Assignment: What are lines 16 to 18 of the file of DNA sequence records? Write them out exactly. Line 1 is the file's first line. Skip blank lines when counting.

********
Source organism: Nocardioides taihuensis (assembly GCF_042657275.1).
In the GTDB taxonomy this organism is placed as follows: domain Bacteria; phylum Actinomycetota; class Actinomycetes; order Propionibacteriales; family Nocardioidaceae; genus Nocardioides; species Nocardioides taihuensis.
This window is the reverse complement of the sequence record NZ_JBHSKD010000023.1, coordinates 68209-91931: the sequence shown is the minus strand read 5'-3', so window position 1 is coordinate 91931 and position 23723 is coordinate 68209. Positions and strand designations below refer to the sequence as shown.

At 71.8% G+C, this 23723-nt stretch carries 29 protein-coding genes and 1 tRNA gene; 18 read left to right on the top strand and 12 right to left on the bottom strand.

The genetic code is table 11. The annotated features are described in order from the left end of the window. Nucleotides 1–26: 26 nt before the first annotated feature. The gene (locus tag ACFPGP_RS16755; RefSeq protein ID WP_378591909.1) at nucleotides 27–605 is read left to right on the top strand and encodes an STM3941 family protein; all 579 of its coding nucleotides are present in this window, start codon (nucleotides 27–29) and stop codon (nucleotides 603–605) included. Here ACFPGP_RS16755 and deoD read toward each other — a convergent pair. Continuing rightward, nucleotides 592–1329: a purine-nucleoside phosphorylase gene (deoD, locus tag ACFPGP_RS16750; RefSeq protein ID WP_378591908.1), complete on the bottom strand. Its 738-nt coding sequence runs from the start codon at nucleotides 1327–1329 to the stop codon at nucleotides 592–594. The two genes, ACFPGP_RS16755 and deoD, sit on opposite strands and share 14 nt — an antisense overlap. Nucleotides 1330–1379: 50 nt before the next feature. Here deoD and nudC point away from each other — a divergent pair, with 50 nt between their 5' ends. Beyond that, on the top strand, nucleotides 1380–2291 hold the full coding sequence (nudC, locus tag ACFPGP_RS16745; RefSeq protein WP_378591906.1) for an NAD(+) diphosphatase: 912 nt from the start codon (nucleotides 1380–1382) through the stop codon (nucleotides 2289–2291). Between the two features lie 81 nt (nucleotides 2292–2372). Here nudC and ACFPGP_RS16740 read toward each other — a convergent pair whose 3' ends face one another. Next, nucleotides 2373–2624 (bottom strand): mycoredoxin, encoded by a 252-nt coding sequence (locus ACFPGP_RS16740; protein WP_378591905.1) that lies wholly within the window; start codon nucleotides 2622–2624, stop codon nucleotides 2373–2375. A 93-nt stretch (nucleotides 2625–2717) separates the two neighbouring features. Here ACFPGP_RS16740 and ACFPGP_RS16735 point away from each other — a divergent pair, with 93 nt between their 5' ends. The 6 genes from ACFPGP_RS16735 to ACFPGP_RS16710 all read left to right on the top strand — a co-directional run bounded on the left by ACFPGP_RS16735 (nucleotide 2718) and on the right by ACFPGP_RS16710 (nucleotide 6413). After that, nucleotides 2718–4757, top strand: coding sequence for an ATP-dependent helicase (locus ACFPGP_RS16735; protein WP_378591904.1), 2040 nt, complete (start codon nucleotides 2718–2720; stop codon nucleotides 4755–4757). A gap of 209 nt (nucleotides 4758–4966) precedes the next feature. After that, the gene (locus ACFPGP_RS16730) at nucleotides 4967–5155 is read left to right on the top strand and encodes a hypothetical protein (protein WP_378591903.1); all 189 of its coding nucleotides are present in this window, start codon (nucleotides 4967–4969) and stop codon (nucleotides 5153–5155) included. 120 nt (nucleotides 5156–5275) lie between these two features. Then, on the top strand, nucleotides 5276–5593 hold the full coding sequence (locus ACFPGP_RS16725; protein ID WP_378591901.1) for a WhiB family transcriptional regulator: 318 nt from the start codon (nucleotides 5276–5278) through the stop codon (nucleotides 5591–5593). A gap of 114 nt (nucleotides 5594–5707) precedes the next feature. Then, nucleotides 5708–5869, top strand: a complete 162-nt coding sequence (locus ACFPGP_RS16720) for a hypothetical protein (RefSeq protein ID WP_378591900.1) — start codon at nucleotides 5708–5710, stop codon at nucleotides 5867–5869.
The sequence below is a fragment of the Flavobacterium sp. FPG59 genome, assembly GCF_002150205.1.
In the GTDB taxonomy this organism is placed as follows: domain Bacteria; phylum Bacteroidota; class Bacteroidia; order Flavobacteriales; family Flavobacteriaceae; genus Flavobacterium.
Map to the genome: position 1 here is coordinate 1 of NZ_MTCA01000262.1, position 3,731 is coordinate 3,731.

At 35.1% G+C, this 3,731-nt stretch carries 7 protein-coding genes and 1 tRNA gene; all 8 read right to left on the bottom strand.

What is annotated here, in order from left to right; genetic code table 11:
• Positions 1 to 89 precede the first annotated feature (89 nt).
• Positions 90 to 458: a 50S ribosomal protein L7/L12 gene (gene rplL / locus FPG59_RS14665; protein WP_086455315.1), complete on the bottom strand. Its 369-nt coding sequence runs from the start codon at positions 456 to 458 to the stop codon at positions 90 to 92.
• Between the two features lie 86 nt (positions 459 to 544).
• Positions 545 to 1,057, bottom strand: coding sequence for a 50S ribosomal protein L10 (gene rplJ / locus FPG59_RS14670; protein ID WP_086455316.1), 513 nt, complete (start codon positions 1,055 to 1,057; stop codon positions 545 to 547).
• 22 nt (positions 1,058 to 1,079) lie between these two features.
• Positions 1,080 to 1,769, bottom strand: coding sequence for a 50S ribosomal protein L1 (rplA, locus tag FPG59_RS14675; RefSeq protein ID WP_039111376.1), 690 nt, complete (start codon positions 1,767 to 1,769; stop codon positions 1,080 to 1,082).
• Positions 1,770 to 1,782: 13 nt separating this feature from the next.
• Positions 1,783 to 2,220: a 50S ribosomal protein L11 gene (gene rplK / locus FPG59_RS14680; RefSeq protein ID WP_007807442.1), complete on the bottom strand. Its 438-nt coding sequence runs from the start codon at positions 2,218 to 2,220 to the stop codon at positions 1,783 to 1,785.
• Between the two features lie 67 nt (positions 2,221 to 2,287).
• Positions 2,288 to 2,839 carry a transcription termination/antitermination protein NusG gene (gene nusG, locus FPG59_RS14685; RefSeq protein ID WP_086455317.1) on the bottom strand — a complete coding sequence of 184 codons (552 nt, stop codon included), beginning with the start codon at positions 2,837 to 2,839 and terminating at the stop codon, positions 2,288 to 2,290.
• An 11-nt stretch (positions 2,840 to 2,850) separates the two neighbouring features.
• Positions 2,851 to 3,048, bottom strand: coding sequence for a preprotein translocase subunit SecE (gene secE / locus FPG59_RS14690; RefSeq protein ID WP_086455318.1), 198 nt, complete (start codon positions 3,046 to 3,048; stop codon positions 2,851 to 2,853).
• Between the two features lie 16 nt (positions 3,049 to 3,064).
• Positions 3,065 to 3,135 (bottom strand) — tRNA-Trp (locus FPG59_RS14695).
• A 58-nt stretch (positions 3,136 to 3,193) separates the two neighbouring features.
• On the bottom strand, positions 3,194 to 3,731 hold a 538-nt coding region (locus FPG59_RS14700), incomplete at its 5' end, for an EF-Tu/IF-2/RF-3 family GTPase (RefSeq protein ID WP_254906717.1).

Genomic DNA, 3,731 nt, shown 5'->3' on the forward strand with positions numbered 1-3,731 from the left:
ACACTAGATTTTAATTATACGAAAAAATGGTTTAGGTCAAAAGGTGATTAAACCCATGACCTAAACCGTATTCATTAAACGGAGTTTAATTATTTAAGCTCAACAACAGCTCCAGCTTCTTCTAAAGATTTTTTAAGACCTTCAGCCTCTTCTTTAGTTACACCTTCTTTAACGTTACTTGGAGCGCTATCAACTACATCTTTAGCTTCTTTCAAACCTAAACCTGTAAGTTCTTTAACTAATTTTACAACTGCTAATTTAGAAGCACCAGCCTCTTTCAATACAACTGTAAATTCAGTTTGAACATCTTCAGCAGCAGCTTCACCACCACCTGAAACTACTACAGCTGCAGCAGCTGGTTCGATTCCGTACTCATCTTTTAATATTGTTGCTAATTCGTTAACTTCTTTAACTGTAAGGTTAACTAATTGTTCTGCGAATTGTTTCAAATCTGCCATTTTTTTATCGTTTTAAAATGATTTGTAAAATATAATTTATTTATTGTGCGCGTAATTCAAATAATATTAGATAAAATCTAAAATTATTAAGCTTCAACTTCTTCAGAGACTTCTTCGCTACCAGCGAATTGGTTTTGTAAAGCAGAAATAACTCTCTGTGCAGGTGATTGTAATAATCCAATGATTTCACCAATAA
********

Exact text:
• Positions 1,080 to 1,769, bottom strand: coding sequence for a 50S ribosomal protein L1 (rplA, locus tag FPG59_RS14675; RefSeq protein ID WP_039111376.1), 690 nt, complete (start codon positions 1,767 to 1,769; stop codon positions 1,080 to 1,082).
• Positions 1,770 to 1,782: 13 nt separating this feature from the next.
• Positions 1,783 to 2,220: a 50S ribosomal protein L11 gene (gene rplK / locus FPG59_RS14680; RefSeq protein ID WP_007807442.1), complete on the bottom strand. Its 438-nt coding sequence runs from the start codon at positions 2,218 to 2,220 to the stop codon at positions 1,783 to 1,785.